Judge Says Schuette Can’t File His Own Brief In Flint Water Case

Jan 24, 2017

Flint Water Tower
Credit Wikipedia Media Commons / wikipedia.org

A federal judge has rejected Michigan Attorney General Bill Schuette’s request to weigh in on a lawsuit related to the Flint water crisis and said “superficial posturing” might be delaying a resolution.


US District Court Judge David Lawson said Schuette crossed an ethical boundary when he asked to file a brief supporting a group of Flint pastors who are suing the state over the city’s drinking water crisis.  That’s because Schuette’s office is already representing the state, and Governor Rick Snyder’s administration.  Lawson says Schuette can’t have it both ways – his job is to represent Snyder and the state and he’s not allowed to undermine the state’s position with a separate filing. 

Lawson did not mince words.  He said the filing did not add anything new to the case but did undermine his client’s position. 

“Superficial posturing does not contribute to the search for an equitable solution,” Lawson wrote.

Also from the opinion:

“The proposed amicus brief has not introduced any new arguments or offered a perspective that has not been presented by the parties already.  Instead, the attorney general has taken a position aligned with the plaintiffs and at odds with other attorneys in his own office.  In doing so, he has managed to inject a troubling ethical issue into this lawsuit, potentially complicating adjudication of the serious legal questions before the Court, without adding anything of substance.”

Lawson said it is possible to represent conflicting interests in a case, but Schuette did not follow those rules.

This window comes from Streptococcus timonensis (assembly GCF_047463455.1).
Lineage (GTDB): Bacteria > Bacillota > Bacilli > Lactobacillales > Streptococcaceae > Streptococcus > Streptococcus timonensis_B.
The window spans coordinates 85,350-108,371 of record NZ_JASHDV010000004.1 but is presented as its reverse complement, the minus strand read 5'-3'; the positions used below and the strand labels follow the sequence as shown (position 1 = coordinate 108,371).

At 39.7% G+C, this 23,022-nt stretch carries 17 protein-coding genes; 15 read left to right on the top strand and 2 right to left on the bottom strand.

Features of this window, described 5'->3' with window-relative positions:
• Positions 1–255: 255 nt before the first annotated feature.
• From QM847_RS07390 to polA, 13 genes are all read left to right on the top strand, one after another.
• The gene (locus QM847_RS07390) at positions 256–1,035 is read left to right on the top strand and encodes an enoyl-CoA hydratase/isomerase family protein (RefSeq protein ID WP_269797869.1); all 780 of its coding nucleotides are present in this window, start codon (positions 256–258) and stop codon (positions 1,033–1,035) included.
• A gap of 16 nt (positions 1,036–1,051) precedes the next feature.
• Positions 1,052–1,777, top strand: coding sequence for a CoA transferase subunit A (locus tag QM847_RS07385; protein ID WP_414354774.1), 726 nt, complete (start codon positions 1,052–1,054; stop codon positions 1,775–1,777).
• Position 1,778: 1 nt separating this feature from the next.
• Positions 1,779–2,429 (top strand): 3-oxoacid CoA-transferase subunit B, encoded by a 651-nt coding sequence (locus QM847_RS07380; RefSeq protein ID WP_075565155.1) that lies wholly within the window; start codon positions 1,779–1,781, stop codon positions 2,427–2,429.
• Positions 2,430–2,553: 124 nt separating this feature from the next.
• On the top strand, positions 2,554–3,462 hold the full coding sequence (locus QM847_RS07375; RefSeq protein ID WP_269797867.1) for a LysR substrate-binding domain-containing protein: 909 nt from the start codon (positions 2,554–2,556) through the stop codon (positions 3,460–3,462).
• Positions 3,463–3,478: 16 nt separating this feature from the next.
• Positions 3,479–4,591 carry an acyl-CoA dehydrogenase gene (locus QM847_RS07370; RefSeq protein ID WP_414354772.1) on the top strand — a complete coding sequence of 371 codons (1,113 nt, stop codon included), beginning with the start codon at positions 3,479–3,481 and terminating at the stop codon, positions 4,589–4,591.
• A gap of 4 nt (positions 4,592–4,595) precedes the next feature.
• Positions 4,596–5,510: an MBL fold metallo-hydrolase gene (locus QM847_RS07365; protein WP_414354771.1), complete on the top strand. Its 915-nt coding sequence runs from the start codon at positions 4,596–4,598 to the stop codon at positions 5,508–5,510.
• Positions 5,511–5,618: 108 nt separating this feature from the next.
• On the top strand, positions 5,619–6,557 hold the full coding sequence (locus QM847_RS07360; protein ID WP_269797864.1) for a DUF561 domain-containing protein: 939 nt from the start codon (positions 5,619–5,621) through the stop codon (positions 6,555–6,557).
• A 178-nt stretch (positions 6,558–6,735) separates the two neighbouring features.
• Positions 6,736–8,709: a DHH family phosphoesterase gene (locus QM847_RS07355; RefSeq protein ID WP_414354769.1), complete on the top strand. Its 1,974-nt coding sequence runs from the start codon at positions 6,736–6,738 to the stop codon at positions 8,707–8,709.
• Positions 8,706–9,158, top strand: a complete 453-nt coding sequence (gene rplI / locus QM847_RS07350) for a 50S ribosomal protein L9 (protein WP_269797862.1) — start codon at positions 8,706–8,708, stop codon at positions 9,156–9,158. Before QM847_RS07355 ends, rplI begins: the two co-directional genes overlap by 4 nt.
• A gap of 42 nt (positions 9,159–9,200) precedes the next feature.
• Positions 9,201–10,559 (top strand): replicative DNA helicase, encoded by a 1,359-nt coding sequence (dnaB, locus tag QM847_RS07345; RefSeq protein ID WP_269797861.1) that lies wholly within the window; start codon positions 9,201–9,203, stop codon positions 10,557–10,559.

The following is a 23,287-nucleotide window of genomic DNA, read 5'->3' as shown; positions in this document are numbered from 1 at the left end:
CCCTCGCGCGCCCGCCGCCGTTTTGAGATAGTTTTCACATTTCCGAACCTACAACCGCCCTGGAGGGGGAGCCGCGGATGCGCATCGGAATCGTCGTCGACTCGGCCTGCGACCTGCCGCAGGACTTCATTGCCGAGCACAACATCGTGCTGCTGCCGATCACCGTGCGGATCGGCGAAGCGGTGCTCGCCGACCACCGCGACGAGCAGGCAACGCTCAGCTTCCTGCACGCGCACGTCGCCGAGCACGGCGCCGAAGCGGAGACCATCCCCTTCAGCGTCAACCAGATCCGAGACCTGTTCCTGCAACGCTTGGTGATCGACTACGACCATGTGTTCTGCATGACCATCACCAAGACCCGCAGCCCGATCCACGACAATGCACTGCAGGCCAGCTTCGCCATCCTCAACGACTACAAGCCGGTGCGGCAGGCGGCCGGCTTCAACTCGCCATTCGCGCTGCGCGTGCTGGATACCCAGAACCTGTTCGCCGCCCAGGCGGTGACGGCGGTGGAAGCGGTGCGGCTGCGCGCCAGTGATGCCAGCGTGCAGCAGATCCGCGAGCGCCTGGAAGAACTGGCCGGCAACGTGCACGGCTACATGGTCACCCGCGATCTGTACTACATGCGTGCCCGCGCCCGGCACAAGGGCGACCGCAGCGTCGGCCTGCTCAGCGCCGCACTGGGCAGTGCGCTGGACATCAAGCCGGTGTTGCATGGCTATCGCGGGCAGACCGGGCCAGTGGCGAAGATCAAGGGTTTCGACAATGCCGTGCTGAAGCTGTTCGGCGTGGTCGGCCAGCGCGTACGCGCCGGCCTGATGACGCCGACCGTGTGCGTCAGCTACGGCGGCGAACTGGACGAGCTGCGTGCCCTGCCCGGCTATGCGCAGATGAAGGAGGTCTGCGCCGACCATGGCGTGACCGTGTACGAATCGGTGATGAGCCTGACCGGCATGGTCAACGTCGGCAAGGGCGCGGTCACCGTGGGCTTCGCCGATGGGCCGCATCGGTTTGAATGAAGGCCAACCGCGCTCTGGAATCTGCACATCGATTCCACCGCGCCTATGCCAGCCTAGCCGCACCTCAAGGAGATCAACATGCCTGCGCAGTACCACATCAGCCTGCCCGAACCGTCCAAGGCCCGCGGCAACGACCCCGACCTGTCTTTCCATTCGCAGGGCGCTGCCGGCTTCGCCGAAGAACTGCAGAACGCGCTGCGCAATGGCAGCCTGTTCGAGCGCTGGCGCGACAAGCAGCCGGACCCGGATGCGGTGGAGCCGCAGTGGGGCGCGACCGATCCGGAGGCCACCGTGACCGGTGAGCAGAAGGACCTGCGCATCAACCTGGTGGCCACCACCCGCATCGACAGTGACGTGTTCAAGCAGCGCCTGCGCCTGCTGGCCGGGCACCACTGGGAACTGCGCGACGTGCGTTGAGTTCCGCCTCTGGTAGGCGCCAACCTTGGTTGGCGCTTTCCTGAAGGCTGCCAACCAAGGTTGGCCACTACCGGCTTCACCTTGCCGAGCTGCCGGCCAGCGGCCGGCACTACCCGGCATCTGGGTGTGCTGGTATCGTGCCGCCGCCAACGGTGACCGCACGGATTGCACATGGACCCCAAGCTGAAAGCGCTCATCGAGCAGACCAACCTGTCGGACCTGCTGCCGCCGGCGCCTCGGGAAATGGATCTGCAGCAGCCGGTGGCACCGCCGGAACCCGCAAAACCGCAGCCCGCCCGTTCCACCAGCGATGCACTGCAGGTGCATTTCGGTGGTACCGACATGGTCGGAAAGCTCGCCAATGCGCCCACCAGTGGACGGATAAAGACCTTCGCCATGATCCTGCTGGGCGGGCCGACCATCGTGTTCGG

Schuette Press Secretary Andrea Bitely said there are no plans to challenge Lawson’s decision.

Her statement:

“The Attorney General respectfully disagrees with the ruling because safe water is his priority.  We originally obtained concurrence from all parties prior to filing, and because it failed to include mention of the conflict wall in this case, a long-established protective measure also used by Attorneys General Frank Kelley, Jennifer Granholm, and Mike Cox.  Attorney General Schuette will continue to fight aggressively for Flint families and remains thankful to the many Flint residents and elected officials who expressed their support of his actions.”  

The Snyder administration is trying to get Lawson to reverse an order that requires the state to deliver bottled water to every home in Flint that doesn’t have a working water filter.  There is another hearing in the case on Tuesday. 

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— Rick Pluta is the Managing Editor and Reporter for the Michigan Public Radio network. Contact WEMU News at 734.487.3363 or email us at studio@wemu.org